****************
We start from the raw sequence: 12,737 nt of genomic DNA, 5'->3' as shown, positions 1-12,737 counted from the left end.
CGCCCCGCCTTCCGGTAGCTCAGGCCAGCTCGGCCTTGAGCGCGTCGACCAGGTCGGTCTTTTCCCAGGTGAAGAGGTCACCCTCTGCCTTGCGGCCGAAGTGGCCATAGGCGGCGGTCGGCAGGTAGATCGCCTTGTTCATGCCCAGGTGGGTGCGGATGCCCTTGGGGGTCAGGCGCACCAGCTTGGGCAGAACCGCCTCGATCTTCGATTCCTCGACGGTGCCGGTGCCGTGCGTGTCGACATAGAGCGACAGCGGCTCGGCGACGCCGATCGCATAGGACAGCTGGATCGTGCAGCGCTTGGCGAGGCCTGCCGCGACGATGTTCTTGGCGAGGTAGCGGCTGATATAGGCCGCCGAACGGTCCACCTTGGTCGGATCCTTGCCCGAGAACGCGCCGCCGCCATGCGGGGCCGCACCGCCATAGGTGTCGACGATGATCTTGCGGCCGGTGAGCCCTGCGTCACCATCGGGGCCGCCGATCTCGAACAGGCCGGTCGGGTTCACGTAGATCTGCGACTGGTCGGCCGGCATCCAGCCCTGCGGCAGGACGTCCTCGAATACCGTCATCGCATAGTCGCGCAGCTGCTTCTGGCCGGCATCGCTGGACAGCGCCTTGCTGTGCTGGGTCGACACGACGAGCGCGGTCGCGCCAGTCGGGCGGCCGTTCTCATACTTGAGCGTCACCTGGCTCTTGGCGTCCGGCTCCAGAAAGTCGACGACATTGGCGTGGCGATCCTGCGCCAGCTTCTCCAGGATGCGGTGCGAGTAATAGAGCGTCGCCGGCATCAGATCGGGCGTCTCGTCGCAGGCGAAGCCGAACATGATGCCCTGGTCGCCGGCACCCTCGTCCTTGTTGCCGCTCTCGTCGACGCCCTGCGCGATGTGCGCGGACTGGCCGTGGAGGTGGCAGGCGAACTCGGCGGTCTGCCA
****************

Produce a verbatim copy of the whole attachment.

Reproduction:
We start from the raw sequence: 12,737 nt of genomic DNA, 5'->3' as shown, positions 1-12,737 counted from the left end.
CGCCCCGCCTTCCGGTAGCTCAGGCCAGCTCGGCCTTGAGCGCGTCGACCAGGTCGGTCTTTTCCCAGGTGAAGAGGTCACCCTCTGCCTTGCGGCCGAAGTGGCCATAGGCGGCGGTCGGCAGGTAGATCGCCTTGTTCATGCCCAGGTGGGTGCGGATGCCCTTGGGGGTCAGGCGCACCAGCTTGGGCAGAACCGCCTCGATCTTCGATTCCTCGACGGTGCCGGTGCCGTGCGTGTCGACATAGAGCGACAGCGGCTCGGCGACGCCGATCGCATAGGACAGCTGGATCGTGCAGCGCTTGGCGAGGCCTGCCGCGACGATGTTCTTGGCGAGGTAGCGGCTGATATAGGCCGCCGAACGGTCCACCTTGGTCGGATCCTTGCCCGAGAACGCGCCGCCGCCATGCGGGGCCGCACCGCCATAGGTGTCGACGATGATCTTGCGGCCGGTGAGCCCTGCGTCACCATCGGGGCCGCCGATCTCGAACAGGCCGGTCGGGTTCACGTAGATCTGCGACTGGTCGGCCGGCATCCAGCCCTGCGGCAGGACGTCCTCGAATACCGTCATCGCATAGTCGCGCAGCTGCTTCTGGCCGGCATCGCTGGACAGCGCCTTGCTGTGCTGGGTCGACACGACGAGCGCGGTCGCGCCAGTCGGGCGGCCGTTCTCATACTTGAGCGTCACCTGGCTCTTGGCGTCCGGCTCCAGAAAGTCGACGACATTGGCGTGGCGATCCTGCGCCAGCTTCTCCAGGATGCGGTGCGAGTAATAGAGCGTCGCCGGCATCAGATCGGGCGTCTCGTCGCAGGCGAAGCCGAACATGATGCCCTGGTCGCCGGCACCCTCGTCCTTGTTGCCGCTCTCGTCGACGCCCTGCGCGATGTGCGCGGACTGGCCGTGGAGGTGGCAGGCGAACTCGGCGGTCTGCCA